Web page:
Not surprisingly, the show has had its critics over the years. '' 'Sesame Street' it ain't,'' said the Wall Street Journal last year. Several years before that, The New Yorker wrote of Bozo's ''carnival cheapness.'' But Marilyn Preston , TV critic at the Chicago Tribune, says that ''kids respond so strongly to it that it's hard to be critical. It's much better than all the abysmal super-action and fantasy fare that permeates Saturday morning TV.'' She applauds the longevity of a TV figure for kids that is not here today and gone tomorrow.
Peggy Charren, president of Action for Children's Television, the nationwide consumer group that tries to encourage more diversity in children's programming, applauds WGN's daily commitment to live programming for children. ''Most of the broadcast industry is not interested in programs where clowns or actors or real people talk to children on their own level,'' she says. Noting the absence of a single daily or weekly television show Monday through Friday for children on any other commercial network, she says the station's commitment of four regular performers dedicated to varied content among the cartoons ''is terrific.''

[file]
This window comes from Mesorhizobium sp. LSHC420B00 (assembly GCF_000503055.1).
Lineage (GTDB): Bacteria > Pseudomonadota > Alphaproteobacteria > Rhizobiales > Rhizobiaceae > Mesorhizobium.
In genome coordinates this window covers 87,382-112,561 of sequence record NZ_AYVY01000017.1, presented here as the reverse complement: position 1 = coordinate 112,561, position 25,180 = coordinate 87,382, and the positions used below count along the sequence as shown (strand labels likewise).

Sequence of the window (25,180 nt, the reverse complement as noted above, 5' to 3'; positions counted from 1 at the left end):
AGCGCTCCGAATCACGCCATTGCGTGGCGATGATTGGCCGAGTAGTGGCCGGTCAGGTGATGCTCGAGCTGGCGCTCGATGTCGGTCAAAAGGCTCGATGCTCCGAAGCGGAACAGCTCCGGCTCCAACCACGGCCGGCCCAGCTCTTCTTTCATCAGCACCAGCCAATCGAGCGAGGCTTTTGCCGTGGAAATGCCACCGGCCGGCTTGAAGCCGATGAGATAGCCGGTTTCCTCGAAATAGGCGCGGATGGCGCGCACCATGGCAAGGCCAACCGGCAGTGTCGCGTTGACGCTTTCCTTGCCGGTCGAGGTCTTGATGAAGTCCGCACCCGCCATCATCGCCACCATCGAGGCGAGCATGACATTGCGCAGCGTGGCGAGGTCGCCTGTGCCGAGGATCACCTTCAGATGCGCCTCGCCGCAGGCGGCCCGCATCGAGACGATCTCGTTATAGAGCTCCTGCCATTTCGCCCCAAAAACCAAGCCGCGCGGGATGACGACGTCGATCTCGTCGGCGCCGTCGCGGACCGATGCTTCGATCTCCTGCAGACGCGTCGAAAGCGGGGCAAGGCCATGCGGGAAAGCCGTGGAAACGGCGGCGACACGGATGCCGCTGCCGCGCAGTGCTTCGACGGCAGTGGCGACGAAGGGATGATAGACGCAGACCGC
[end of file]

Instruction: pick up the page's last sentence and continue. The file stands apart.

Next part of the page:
Hall says he dreams of what he could do with the $25 million budget that supports the writers and producers of the award-winning ''Sesame Street.'' Until he gets one, however, his search goes on for a Bozo to replace Bell.
''One advantage that Bob Bell had over whoever will be the new Bozo,'' he says, ''is the wealth of vaudeville and burlesque shows that were around when he was growing up. The new guy won't have that kind of exposure to draw on, because it doesn't exist anymore.''